Malcolm Kemp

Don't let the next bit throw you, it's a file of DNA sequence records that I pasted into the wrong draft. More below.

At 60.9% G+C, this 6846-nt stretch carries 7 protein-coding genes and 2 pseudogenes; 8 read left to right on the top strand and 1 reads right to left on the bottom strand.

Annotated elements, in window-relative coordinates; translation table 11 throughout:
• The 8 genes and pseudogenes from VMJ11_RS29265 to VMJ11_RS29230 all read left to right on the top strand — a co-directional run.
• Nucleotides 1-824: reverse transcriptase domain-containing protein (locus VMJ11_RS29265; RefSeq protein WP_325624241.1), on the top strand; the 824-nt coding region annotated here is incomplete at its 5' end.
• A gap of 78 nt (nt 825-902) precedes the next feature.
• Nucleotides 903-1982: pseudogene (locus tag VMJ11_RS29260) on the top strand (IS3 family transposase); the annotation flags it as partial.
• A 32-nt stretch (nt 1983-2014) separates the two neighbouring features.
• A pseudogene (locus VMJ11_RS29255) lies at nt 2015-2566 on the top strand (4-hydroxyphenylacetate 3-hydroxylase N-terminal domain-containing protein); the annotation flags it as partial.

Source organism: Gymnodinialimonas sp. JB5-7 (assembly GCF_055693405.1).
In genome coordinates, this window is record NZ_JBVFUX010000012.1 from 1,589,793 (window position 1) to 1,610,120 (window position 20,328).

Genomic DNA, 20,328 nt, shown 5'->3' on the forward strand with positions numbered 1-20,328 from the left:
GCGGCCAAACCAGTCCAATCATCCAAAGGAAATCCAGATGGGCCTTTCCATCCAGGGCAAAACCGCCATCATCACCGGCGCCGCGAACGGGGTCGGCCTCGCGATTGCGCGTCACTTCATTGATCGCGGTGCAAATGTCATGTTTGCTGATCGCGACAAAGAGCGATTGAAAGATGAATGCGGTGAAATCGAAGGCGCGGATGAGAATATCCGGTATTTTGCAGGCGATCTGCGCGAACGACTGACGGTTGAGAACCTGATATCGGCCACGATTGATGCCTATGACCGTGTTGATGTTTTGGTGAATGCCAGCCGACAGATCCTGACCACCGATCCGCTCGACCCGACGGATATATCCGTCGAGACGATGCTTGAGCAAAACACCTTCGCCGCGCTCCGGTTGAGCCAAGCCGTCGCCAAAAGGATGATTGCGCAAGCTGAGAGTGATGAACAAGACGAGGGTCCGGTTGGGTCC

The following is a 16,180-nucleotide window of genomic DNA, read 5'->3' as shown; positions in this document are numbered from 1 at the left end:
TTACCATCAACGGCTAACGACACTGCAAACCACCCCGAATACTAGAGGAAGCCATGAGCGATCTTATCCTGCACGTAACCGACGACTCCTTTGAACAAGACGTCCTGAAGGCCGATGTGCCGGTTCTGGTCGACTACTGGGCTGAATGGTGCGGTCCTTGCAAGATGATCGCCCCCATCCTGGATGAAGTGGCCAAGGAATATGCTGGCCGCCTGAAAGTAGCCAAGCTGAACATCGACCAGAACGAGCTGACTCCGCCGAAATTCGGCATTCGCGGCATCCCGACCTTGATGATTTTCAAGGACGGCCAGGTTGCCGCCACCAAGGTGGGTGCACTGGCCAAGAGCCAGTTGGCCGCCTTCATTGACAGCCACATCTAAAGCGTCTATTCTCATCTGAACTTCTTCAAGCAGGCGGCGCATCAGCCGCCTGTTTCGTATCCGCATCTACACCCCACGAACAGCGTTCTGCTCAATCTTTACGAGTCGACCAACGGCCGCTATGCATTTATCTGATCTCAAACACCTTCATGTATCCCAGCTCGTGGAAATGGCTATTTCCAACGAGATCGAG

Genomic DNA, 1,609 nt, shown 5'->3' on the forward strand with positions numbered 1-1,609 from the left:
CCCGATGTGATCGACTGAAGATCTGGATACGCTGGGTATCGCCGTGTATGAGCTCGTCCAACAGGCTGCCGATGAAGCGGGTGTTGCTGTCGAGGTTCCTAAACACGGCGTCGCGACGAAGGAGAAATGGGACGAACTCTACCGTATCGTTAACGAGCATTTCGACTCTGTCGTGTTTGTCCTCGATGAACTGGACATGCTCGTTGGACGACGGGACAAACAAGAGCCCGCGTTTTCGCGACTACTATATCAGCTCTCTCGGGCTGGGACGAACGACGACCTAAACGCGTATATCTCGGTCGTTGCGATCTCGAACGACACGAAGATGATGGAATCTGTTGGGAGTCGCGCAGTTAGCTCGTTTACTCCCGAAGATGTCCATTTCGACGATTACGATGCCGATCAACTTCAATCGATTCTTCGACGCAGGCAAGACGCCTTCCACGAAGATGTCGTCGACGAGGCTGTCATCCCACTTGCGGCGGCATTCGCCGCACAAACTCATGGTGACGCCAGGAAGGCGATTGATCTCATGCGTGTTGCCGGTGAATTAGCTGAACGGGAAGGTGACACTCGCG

Some individual and personal reflections by a pilgrim Eastertide 2009 I bought and read Colin Stephenson’s Merrily on High in 1972 before I ever went to Walsingham but I didn’t buy Walsingham Way until 1978, after I had started going there. To me, the best part of all is the Earl of Lauderdale’s preface to Walsingham Way where he outlines the effect the Shrine had had on some individual visitors. I felt it might be of passing interest to people in years to come to know what Walsingham meant to individual pilgrims in the last quarter of the 20th and beginning of the 21st centuries. I am sure that many others will have experiences similar to mine but perhaps they won’t commit them to paper. My first encounter with Anglo-Catholicism in all its unreformed, old-fashioned splendour was on Christmas Eve 1961, just eight weeks before my fourteenth birthday and, like so many others, I was immediately hooked on the whole package. Within a few weeks I was a server at one of the most extreme churches in Brighton (demolished, sadly, in 1967) and very quickly I joined the CBS and Society of Mary (some years later I became a life member of the SOM and am now a life member of both). So it is perhaps surprising that my first visit to Walsingham was not until I went with a party from St Barnabas, Hove (led by Fr Stanley Horsey) to the National in 1974. As an aside, I have always felt that the National shows Walsingham at its worst and I always encourage others to pay their first visit at another time when it is quieter. Living in the parish, although it has never been 'my church', I often used to go to weekday Low Masses at St Martin’s Brighton and, for some years from the late 1970s, I went on their parish pilgrimage at the end of July. There were a lot of younger families involved in this and we were encouraged to pray/worship hard and also enjoy ourselves in a social context – usually in The Bull. This was at the beginning of Fr Beau Brandie’s long sojourn as Team Rector when he was full of youthful energy, and in those days he always took a large number of young people to Walsingham. At least one is still heavily involved with stewarding at the National, thirty years later. He taught them the true meaning of pilgrimage, combining the serious and fun sides in equal measure and, in that, I for one can see the seeds of the more recent highly successful youth pilgrimages. It was said that the residents of Walsingham always knew when Fr Beau was there with an army of 'Yoof' from Brighton because they woke up in the morning to find their village covered in large quantities of shaving foam. I suspect that nobody really minded. top of page Great crowds of people have never particularly attracted me and from the autumn of 1991 onwards I have gone each year for a long weekend with a friend, a retired headmaster. We have stayed in excellent bed & breakfast accommodation in the centre of the village, done what we felt was right for us, and also had a good time going out for evening meals in places along the north Norfolk coast and visiting local National Trust and similar properties. We have also enjoyed meeting and talking to people in Walsingham itself. As the years have passed and we have got older we have felt less inclined to go dashing all over Norfolk and spent more time quietly in the area of the village itself. Over a period of some years I came to realise that Walsingham was the only place where I could be truly happy and relaxed and where I could be totally myself. Since 1967, except for a couple of short gaps, I have been a church organist/director of music and I have always greatly appreciated being able to forget about that - and certainly never tell anyone at the Shrine about it - when on pilgrimage. Doing a job where one is part of the stage management/production side of liturgy (for want of a better term) I have greatly valued the opportunity to be anonymous and just one of the crowd. When, on occasions, I have been told to think of a place where I am truly happy I have always thought instantly of Walsingham. It is a source of great joy to me to see how young people now flock to Walsingham in ever increasing numbers and it is also a great joy to see how Walsingham has become more accessible to a far wider spectrum of the Church of England without in any way compromising what it stands for. Another aspect of Walsingham that I value greatly is the Sunday afternoon Healing Service with water from the well, laying on of hands and anointing. To me this is Walsingham at its best and I wouldn’t miss it for the world. On some occasions I have been so overcome with the service that I’ve had to go and sit on my own, quietly, in the garden for a while afterwards. I remember particularly two sermons from these services which have left a lasting mark on me. Fr Christopher Colven preached about a little girl in the Wakefield area who had been seriously injured in a road accident and who recovered after being prayed for at the Shrine. As I remember it, she had never even heard of Walsingham, let alone been there and on waking from her coma her first words to her parents were “I’ve just been to a place called Walsingham”. Fr Philip North explained the difference between a small child falling over hurting its knee, which quickly healed, and an older person for whom healing meant moving on to the next phase; it was this above all else that convinced me that he was 'a good thing'. I shall always remember and be most grateful for those two sermons. (The healing service would, to me, be even better if there was no canned music played in the background; we need silence!) Inevitably, there have been years when I have not felt so moved as others and there were a couple of years when I felt I was just going through the motions and not getting very much from it. These came just prior to 2006 when circumstances dictated that, for the first – and until now the only - time, I went for the annual long weekend one my own, by public transport. I had some apprehension about how this would work out as I am not by nature the most sociable person (in the event, this proved to be very much a false worry) but I did find myself with more time to devote to the spiritual side of things. In many ways this proved to be a turning point. Sitting in the Holy House immediately after a very early lunch on the Sunday I got the distinct impression that Our Lady was saying to me "For goodness sake be quiet, I’ve heard what you’ve got to say, so just shut up, listen, and let me get on with it for you". Wow! I went and sat in the main Shrine Church for the next hour or so until the Healing Service. Sitting facing the Blessed Sacrament chapel, all sorts of unresolved things from my past came to mind and suddenly had to be dealt with - quite a number of them relating to my late mother. The longer I sat there the more things, especially from many years ago, came to mind and I knew that dealing with all these was a vital part of the healing process. The 2.30 pm service was one of the most beautiful and moving services of any kind that I have ever been to. Afterwards I went back into the Holy House and told Mary I didn’t think I could cope with dealing with everything that had come to mind that afternoon. Again, She gently scolded me "Yes you can because I am helping you and praying for you. It will happen and it will all be all right". Since that Sunday afternoon encounter with Mary in the Holy House and her Son in the Tabernacle I have received graces, blessing and healing in all sorts of ways that I had never thought possible. A month later it was the celebration for the 75th Anniversary of the Translation in 1931 and I went back for the day with another friend, despite my not liking large crowds. I knew it would not be a day for sitting quietly in the Holy House, or anywhere else for that matter, but my purpose in going was to say "Thank you". When, during Benediction at the new CBS altar in the garden, I had very negative thoughts about my late mother I was able to think "Yes, I know, that’s history and I dealt with all that very effectively over there in the Shrine Church last month, It has been dealt with, reconciled and is now in the past. I have moved on". Since then I have made a point each year of spending a lot of time in absolute silence in the Shrine Church and Holy House during the hours leading up to the Healing Service. And I mean silence – listening and letting God and his Mother talk to me without interruption. So where do we go from here? In October 2031 – the centenary of the day when Hope Patten first took the Image from the Parish Church, through the streets to the newly built Holy House, I shall be 83 if I live that long. If I am still around and able to do so, I know exactly where I intend to be at that time. After that, I suspect that nothing much else will bother me. top of page